Isaiah 55:8-9:

For my thoughts are not your thoughts, neither are your ways my ways, declares the LORD. 9 For as the heavens are higher than the earth, so are my ways higher than your ways and my thoughts than your thoughts.

In the first chapter of John, Jesus Christ begins the calling of the disciples. I stopped at the calling of Nathanael near the end of the chapter, in verses 45-51:

45 Philip found Nathanael and said to him, “We have found him of whom Moses in the Law and also the prophets wrote, Jesus of Nazareth, the son of Joseph.” 46 Nathanael said to him, “Can anything good come out of Nazareth?” Philip said to him, “Come and see.” 47 Jesus saw Nathanael coming toward him and said of him, “Behold, an Israelite indeed, in whom there is no deceit!”48 Nathanael said to him, “How do you know me?” Jesus answered him, “Before Philip called you, when you were under the fig tree, I saw you.”49 Nathanael answered him, “Rabbi, you are the Son of God! You are the King of Israel!” 50 Jesus answered him, “Because I said to you, ‘I saw you under the fig tree,’ do you believe? You will see greater things than these.”51 And he said to him, “Truly, truly, I say to you, you will see heaven opened, and the angels of God ascending and descending on the Son of Man.”

As Nathanael is not mentioned by name in the other Gospels, scholars have mostly landed that this is in fact the disciple Bartholomew.  Jesus refers to him as “an Israelite indeed, in whom there is no deceit.” This is in contrast to the first “Israel,” that is, Jacob, who was indeed deceitful (Genesis 27:35-36). Jesus here is commenting that Nathanael is ready to consider whether or not Jesus is the Christ, and is operating without duplicity or deceit, motive or agenda.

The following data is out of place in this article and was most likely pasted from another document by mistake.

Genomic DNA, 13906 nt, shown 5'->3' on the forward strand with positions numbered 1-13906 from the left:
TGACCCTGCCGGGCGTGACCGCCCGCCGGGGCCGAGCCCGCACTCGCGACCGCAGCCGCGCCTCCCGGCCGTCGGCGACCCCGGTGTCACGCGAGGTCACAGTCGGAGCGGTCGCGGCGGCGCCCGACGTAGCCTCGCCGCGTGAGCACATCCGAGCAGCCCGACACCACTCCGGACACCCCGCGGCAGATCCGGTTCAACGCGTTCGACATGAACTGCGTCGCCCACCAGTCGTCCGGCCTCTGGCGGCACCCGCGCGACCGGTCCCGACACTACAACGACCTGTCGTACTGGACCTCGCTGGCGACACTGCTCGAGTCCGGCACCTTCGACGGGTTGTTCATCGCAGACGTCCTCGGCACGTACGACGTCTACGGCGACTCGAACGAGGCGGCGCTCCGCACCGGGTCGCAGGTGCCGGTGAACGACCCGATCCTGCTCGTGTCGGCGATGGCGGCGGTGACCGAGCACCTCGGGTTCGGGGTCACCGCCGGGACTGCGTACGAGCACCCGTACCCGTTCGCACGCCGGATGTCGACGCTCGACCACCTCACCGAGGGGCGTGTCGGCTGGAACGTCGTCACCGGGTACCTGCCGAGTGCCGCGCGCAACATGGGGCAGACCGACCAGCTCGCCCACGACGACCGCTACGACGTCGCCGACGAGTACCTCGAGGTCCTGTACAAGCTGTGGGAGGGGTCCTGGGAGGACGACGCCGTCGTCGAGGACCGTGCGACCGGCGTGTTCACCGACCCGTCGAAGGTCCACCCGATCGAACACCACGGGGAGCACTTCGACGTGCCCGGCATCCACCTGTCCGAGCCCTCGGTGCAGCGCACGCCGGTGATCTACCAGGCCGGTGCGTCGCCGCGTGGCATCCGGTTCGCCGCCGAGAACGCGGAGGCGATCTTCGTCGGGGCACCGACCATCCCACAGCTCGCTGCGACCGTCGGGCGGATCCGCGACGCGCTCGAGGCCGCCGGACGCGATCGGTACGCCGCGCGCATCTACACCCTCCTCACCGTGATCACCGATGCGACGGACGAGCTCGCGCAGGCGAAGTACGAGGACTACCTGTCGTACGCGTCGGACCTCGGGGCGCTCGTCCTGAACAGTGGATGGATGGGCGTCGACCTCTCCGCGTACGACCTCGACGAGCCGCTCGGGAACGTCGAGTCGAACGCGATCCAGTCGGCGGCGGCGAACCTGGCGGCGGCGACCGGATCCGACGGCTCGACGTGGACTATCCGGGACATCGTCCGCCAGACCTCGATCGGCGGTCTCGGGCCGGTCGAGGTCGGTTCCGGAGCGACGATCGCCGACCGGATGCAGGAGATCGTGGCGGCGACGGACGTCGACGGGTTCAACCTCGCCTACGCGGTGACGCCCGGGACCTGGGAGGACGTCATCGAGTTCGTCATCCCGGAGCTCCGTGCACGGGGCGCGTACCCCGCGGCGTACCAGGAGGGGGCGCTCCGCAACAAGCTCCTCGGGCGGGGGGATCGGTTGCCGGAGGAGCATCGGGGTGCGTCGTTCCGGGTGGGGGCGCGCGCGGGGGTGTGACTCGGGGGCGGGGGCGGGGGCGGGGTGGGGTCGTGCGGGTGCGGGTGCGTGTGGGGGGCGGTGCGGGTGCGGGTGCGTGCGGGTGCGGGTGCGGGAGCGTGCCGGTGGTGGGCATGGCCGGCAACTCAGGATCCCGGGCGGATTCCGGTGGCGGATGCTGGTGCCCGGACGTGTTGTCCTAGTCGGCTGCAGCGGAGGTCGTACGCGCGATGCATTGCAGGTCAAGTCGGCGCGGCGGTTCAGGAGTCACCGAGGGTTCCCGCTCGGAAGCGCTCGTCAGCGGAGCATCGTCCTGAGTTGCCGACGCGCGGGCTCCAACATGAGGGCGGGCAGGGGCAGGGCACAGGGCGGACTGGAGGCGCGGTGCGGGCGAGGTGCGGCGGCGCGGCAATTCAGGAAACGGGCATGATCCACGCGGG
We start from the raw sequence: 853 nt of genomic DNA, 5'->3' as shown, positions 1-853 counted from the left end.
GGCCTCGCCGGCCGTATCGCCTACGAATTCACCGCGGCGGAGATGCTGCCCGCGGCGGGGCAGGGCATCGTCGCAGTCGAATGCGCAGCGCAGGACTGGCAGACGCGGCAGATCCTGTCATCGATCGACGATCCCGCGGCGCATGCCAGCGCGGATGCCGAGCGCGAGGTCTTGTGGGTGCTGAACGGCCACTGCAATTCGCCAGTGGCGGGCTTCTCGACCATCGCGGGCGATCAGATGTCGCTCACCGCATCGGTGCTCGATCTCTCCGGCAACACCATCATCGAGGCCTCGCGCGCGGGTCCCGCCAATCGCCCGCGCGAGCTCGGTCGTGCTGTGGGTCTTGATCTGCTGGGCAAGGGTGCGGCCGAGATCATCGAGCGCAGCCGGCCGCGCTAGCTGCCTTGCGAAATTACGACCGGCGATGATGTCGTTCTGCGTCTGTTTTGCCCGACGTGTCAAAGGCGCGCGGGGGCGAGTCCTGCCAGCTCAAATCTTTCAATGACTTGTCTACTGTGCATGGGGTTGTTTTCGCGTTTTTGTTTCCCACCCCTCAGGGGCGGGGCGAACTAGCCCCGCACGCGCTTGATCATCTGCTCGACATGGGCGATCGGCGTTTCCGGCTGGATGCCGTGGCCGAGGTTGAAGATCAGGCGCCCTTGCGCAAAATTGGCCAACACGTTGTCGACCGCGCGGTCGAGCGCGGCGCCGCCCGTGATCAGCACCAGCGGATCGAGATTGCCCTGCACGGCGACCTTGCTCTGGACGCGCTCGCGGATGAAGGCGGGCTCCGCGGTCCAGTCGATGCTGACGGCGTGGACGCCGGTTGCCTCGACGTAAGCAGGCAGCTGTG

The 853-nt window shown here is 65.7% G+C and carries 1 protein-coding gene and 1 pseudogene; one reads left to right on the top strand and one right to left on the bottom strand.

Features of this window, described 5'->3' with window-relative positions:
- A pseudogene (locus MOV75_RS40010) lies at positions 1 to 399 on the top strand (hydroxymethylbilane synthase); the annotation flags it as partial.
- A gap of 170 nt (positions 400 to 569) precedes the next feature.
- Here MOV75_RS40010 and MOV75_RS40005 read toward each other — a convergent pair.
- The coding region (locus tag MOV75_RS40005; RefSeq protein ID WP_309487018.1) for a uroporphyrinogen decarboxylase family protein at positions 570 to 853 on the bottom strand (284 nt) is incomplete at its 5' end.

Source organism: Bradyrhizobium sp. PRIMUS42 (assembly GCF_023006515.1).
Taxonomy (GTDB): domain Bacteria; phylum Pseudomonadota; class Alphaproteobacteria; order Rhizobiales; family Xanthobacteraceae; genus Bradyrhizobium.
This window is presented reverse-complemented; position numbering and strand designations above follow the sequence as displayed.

Are we ready to consider whether or not He is Lord? Specifically, Lord of our lives? We have to come to a place in which we are able to make this determination. We cannot acknowledge Jesus as Lord while still maintaining citizenship in the world. James 4:3 says, “friendship with the world is enmity with God.” Dual citizenship cannot occur within the kingdom of Heaven. For example, concerning finances, Christ himself says in Matthew 6:24, “No one can serve two masters, for either he will hate the one and love the other, or he will be devoted to the one and despise the other. You cannot serve God and money.”

A commitment for and a live lived for Christ should not and cannot be simultaneously committed to things contrary to the kingdom (what we refer to exhaustively as “the world”). It is not a convenient lifestyle. It is “all in.” We can know about Christ, and even believe He exists, all without having a personal walk and intimacy with Him.

So, what does your life look like? Is it a life lived in acknowledgment that a “big guy” might exist out there in heaven for you to tip your hat to every now and then, or is it lived as a full-fledged act of worship to God, whom has orchestrated your life from the very beginning?

I’m respectful that my friends believe there is a God, but I’m also obliged to tell them that such a simple belief statement isn’t enough. Read on…

It’s either a complete yes, or a complete no. I think “halfway” answers are even worse – maybe this is what is being talked about to the church of Laodicea in the 15th chapter of Revelation (v 15-16):

“’I know your works: you are neither cold nor hot. Would that you were either cold or hot! So, because you are lukewarm, and neither hot nor cold, I will spit you out of my mouth.”

Live for Him! Completely! Without keeping any of “you” to yourself!

-Pastor Harvey – Part 2 coming soon – “You ain’t seen nothin’ yet!”